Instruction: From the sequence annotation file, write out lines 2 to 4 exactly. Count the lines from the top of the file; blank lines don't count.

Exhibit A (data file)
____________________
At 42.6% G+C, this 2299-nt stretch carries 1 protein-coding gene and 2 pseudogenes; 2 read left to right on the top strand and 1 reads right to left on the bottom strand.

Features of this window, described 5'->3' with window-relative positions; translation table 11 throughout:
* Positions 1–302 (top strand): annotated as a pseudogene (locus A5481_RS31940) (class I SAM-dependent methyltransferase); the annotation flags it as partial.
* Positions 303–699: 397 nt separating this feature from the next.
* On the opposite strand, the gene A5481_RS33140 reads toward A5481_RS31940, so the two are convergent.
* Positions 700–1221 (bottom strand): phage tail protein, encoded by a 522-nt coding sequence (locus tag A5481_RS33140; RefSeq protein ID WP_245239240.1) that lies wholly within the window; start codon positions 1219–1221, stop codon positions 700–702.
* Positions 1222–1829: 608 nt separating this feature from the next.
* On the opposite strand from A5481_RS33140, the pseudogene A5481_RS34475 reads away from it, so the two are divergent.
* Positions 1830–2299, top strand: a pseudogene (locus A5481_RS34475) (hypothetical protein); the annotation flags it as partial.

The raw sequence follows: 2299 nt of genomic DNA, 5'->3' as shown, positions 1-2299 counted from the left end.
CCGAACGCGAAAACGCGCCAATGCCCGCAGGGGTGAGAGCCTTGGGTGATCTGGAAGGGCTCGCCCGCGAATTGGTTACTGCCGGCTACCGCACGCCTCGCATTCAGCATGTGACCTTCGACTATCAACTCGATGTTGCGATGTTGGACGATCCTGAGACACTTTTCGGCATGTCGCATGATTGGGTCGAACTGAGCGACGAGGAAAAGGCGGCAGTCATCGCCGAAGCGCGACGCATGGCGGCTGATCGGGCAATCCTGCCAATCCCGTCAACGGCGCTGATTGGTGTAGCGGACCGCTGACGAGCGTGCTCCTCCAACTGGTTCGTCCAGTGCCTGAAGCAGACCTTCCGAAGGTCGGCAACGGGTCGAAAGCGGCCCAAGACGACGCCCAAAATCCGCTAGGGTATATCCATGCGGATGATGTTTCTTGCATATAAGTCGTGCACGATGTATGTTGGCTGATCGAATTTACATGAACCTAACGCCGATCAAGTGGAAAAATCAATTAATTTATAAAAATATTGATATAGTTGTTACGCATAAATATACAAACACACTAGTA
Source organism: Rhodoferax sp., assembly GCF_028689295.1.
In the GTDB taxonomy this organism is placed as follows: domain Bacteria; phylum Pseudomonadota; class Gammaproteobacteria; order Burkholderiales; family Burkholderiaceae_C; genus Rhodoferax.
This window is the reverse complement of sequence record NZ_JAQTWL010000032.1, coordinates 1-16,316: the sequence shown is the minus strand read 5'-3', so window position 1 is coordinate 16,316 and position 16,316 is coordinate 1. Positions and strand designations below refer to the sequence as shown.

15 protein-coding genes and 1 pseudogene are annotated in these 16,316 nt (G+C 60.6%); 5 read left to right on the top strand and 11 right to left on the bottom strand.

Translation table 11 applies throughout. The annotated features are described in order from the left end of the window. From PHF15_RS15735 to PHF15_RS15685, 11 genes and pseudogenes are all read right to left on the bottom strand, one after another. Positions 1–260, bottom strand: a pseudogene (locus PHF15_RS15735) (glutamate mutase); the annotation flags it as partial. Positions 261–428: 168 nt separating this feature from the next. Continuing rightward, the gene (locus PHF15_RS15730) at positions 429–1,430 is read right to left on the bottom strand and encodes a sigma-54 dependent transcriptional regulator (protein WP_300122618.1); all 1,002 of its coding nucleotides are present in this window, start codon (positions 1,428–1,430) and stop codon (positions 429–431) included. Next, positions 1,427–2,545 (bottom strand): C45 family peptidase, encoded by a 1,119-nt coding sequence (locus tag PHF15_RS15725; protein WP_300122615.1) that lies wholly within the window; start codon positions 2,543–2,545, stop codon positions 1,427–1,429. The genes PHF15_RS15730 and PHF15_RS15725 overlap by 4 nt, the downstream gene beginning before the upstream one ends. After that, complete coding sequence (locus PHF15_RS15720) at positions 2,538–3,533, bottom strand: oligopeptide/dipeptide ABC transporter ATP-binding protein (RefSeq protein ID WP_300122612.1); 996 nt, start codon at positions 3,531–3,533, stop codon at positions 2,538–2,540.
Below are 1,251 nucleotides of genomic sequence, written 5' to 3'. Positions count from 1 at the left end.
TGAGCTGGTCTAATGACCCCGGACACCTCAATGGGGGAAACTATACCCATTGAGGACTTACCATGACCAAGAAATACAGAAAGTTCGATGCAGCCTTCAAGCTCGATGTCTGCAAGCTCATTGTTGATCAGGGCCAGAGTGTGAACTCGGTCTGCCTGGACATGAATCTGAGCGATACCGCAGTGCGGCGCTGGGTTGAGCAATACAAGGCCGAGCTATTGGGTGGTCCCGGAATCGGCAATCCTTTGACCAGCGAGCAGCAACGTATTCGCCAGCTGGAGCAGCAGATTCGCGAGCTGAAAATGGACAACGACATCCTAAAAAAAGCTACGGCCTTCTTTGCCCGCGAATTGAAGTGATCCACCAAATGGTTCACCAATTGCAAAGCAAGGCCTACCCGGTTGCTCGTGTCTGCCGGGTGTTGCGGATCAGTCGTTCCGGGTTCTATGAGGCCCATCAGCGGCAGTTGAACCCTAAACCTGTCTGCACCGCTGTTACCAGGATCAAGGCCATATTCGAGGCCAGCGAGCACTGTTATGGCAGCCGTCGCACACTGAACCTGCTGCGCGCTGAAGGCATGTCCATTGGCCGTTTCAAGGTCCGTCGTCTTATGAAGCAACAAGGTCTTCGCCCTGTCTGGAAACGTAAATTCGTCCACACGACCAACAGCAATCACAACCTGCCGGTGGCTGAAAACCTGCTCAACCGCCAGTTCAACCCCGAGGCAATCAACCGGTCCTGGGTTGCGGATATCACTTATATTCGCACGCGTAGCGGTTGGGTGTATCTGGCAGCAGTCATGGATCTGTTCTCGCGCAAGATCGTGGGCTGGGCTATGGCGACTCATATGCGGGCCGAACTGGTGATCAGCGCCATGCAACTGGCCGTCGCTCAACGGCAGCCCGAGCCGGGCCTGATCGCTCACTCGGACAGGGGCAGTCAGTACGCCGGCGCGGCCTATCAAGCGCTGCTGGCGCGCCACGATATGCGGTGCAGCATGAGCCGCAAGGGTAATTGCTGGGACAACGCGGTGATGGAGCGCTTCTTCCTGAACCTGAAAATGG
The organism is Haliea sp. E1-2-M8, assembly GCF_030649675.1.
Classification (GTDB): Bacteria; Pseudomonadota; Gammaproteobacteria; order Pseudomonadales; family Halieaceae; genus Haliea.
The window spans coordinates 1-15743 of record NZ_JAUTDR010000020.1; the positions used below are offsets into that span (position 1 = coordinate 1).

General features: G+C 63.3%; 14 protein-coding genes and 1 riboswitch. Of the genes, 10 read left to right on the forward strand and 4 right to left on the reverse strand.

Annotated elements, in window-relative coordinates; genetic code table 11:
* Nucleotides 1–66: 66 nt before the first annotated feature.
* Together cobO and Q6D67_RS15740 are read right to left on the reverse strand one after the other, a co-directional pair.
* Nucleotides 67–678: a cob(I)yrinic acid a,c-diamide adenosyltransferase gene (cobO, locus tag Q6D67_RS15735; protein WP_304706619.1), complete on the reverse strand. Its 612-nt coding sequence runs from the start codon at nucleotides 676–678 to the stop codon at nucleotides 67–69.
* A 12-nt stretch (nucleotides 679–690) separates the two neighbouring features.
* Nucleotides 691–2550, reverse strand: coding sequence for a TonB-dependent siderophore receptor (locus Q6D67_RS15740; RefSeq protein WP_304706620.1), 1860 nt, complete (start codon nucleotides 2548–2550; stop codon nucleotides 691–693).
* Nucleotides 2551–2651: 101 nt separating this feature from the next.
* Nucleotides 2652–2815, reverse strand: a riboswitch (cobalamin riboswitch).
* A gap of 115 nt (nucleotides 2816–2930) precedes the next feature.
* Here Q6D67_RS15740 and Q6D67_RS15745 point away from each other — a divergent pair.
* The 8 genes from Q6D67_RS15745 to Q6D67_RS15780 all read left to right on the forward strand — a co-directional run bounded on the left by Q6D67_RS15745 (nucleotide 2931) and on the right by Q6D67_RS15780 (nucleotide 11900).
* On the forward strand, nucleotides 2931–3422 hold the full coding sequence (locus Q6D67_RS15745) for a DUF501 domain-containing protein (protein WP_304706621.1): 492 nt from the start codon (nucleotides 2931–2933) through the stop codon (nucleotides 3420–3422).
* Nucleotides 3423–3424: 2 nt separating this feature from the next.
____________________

Features of this window, described 5'->3' with window-relative positions; translation table 11 throughout:
* Positions 1–302 (top strand): annotated as a pseudogene (locus A5481_RS31940) (class I SAM-dependent methyltransferase); the annotation flags it as partial.
* Positions 303–699: 397 nt separating this feature from the next.